What do people think of when they think of Vietnam?
Conical hats, noodles, rice paddies, the war probably all crop up. This country is so diverse and has a whole host of fantastic elements that people just don’t realise. So here are five things you probably didn’t know about Vietnam.
Long and thin with a lot of coast
Vietnam is a long and thin country. With more than 3000km of coastline there are plenty of beaches. In fact, Hoi An’s An Bang beach and Phu Quoc’s Bai Dai recently found themselves in CNN’s “100 Best Beaches in the World”. However even though the country is reasonably long, it is also very thin with the narrowest point of the country being just 50km across from the coast to the Laos border.
Lots of ethnic minority groups
Vietnam is very ethnically diverse with a long history of influence from other nations and ancient cultures. The influence of the Cham and Khmer cultures can be seen across the region, but the population of Vietnam is made up of 54 different ethnic groups (recognised by the government). Perhaps the most noticeable of ethnic groups are the minority communities in the mountains of northern Vietnam. Beyond Lao Cai in the town of Sapa or up into remote villages around Ha Giang, different colourful cultural groups such as the Tay, Red Dzao, Nung and Flower H’mong go about their daily business and make for an interesting cultural adventure.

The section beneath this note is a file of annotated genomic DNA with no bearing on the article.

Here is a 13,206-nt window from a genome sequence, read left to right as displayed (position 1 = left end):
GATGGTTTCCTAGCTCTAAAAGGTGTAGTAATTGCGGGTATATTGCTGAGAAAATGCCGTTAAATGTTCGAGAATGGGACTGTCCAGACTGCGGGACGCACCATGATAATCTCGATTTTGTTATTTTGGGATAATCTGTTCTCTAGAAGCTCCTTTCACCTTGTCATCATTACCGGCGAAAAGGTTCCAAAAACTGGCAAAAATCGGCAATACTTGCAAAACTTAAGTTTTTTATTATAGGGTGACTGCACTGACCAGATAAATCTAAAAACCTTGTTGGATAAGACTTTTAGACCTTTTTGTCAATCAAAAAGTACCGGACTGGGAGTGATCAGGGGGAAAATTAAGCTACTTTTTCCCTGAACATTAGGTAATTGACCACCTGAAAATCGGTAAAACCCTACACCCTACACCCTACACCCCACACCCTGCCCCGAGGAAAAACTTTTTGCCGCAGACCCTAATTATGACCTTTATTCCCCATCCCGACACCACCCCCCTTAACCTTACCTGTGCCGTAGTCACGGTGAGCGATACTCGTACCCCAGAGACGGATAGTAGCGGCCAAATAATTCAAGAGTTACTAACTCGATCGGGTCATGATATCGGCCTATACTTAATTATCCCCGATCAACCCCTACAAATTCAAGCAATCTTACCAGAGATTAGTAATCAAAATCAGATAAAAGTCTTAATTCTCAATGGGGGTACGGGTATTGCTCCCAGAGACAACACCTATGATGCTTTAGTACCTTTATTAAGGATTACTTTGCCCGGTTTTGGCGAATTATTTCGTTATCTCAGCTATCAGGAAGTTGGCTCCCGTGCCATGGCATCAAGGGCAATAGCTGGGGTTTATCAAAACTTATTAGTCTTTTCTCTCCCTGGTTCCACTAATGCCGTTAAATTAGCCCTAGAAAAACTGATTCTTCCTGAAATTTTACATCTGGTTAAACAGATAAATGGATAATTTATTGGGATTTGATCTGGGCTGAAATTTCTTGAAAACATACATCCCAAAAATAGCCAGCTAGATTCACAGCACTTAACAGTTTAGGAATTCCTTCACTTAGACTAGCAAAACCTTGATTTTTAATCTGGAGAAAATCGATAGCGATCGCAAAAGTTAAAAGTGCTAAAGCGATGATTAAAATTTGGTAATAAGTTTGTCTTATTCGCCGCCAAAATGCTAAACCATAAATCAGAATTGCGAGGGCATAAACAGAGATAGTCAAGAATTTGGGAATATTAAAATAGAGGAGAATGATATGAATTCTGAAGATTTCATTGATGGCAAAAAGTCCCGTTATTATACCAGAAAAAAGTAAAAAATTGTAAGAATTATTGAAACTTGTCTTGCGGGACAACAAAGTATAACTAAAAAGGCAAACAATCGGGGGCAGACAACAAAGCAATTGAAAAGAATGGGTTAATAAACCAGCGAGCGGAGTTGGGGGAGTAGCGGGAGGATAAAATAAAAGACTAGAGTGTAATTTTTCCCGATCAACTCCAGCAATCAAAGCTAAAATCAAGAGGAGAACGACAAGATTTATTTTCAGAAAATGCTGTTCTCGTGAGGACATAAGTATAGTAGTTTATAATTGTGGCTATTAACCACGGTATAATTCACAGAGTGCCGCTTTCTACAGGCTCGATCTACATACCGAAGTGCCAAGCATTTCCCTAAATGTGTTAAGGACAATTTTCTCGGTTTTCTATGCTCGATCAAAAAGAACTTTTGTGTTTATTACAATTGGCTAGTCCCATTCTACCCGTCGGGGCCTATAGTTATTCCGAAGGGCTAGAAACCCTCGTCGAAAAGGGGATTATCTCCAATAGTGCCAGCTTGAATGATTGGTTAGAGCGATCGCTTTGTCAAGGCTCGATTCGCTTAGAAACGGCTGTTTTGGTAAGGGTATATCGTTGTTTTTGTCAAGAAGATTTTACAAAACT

Full of beans
Vietnam is the second biggest producer of coffee in the world next to Brazil. Introduced by le French in the mid-nineteenth century, Vietnam has come to embrace the coffee bean and a good cuppa coffee. Most coffee is grown in the central highlands but of course you can find good coffee all over the country with the most famous brand being Trung Nguyen…no need to go to Starbucks in Saigon. Why not take a look at our guide to good coffee in Hanoi.
Biggest caves in the world
When people think of Vietnam, they often think of the beautiful limestone formations on the glassy waters of Halong Bay. Head inland to Central Vietnam, the jungle-clad limestone karsts across the Phong Nha National Park hide a series of huge cave systems below the ground. One of the most impressive is the 31km Paradise Cave with cathedral-like 100m high caverns which was opened up as late as 2011, but more recently, the 5.5 mile and 650ft wide Son Doong cave was discovered and confirmed as the biggest cave in the world. The cave is open to a limited number of adventurous travellers a year, but the UNESCO World Heritage Phong Nha national park is well worth a visit.
Rich Biodiversity and wildlife
Beyond the hustle and bustle of the cities, Vietnam is blessed with a rich biodiversity. There are two UNESCO World Natural Heritage sites with the still waters and limestone karsts of Halong Bay and the Phong Nha national park (mentioned earlier), but there are also several protected Biosphere Reserves and some very interesting wildlife tucked away in the mountains, rivers and jungles of Vietnam. Nam Cat Tien national park is home to some rare animals such as the Siamese Crocodile, the Javan Rhino, various Gibbons, Asian Elephant and more.